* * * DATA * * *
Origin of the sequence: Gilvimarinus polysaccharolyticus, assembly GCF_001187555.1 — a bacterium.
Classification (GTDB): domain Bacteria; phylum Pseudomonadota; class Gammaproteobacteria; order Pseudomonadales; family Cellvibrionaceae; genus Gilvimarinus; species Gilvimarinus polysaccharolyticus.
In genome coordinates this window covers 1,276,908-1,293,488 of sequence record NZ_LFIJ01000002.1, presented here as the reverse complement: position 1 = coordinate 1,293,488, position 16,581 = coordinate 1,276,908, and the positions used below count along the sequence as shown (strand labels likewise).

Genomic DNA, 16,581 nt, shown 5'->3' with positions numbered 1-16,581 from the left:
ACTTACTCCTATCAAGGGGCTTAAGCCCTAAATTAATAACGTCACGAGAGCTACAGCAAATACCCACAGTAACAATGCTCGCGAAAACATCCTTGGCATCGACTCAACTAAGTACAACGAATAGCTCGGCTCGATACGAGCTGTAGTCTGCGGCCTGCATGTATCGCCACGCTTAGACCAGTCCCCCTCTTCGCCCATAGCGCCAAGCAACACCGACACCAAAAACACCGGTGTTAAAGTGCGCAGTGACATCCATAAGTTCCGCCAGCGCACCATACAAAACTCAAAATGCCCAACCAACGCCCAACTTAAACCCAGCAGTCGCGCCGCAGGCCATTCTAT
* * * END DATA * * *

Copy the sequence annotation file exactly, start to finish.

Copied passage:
Origin of the sequence: Gilvimarinus polysaccharolyticus, assembly GCF_001187555.1 — a bacterium.
Classification (GTDB): domain Bacteria; phylum Pseudomonadota; class Gammaproteobacteria; order Pseudomonadales; family Cellvibrionaceae; genus Gilvimarinus; species Gilvimarinus polysaccharolyticus.
In genome coordinates this window covers 1,276,908-1,293,488 of sequence record NZ_LFIJ01000002.1, presented here as the reverse complement: position 1 = coordinate 1,293,488, position 16,581 = coordinate 1,276,908, and the positions used below count along the sequence as shown (strand labels likewise).

Genomic DNA, 16,581 nt, shown 5'->3' with positions numbered 1-16,581 from the left:
ACTTACTCCTATCAAGGGGCTTAAGCCCTAAATTAATAACGTCACGAGAGCTACAGCAAATACCCACAGTAACAATGCTCGCGAAAACATCCTTGGCATCGACTCAACTAAGTACAACGAATAGCTCGGCTCGATACGAGCTGTAGTCTGCGGCCTGCATGTATCGCCACGCTTAGACCAGTCCCCCTCTTCGCCCATAGCGCCAAGCAACACCGACACCAAAAACACCGGTGTTAAAGTGCGCAGTGACATCCATAAGTTCCGCCAGCGCACCATACAAAACTCAAAATGCCCAACCAACGCCCAACTTAAACCCAGCAGTCGCGCCGCAGGCCATTCTAT